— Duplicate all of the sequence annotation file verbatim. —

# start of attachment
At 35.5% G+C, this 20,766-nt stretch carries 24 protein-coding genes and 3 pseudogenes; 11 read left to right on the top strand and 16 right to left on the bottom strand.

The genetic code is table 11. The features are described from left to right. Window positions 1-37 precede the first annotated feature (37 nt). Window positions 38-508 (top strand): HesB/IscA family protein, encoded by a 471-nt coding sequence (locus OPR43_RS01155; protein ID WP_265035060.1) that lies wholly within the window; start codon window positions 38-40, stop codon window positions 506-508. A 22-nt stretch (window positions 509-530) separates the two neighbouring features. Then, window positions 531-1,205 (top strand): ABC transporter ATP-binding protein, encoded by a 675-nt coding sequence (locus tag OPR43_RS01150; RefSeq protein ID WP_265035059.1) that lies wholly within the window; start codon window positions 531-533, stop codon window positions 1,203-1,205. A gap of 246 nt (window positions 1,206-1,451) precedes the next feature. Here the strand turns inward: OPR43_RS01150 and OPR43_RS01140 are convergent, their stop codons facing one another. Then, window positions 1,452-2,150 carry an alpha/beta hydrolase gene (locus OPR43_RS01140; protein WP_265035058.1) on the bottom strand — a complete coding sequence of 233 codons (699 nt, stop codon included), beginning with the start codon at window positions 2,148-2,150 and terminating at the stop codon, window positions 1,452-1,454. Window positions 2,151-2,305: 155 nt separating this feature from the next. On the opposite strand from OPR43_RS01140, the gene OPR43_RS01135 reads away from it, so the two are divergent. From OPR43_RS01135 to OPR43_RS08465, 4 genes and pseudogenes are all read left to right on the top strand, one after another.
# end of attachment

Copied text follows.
At 35.5% G+C, this 20,766-nt stretch carries 24 protein-coding genes and 3 pseudogenes; 11 read left to right on the top strand and 16 right to left on the bottom strand.

The genetic code is table 11. The features are described from left to right. Window positions 1-37 precede the first annotated feature (37 nt). Window positions 38-508 (top strand): HesB/IscA family protein, encoded by a 471-nt coding sequence (locus OPR43_RS01155; protein ID WP_265035060.1) that lies wholly within the window; start codon window positions 38-40, stop codon window positions 506-508. A 22-nt stretch (window positions 509-530) separates the two neighbouring features. Then, window positions 531-1,205 (top strand): ABC transporter ATP-binding protein, encoded by a 675-nt coding sequence (locus tag OPR43_RS01150; RefSeq protein ID WP_265035059.1) that lies wholly within the window; start codon window positions 531-533, stop codon window positions 1,203-1,205. A gap of 246 nt (window positions 1,206-1,451) precedes the next feature. Here the strand turns inward: OPR43_RS01150 and OPR43_RS01140 are convergent, their stop codons facing one another. Then, window positions 1,452-2,150 carry an alpha/beta hydrolase gene (locus OPR43_RS01140; protein WP_265035058.1) on the bottom strand — a complete coding sequence of 233 codons (699 nt, stop codon included), beginning with the start codon at window positions 2,148-2,150 and terminating at the stop codon, window positions 1,452-1,454. Window positions 2,151-2,305: 155 nt separating this feature from the next. On the opposite strand from OPR43_RS01140, the gene OPR43_RS01135 reads away from it, so the two are divergent. From OPR43_RS01135 to OPR43_RS08465, 4 genes and pseudogenes are all read left to right on the top strand, one after another.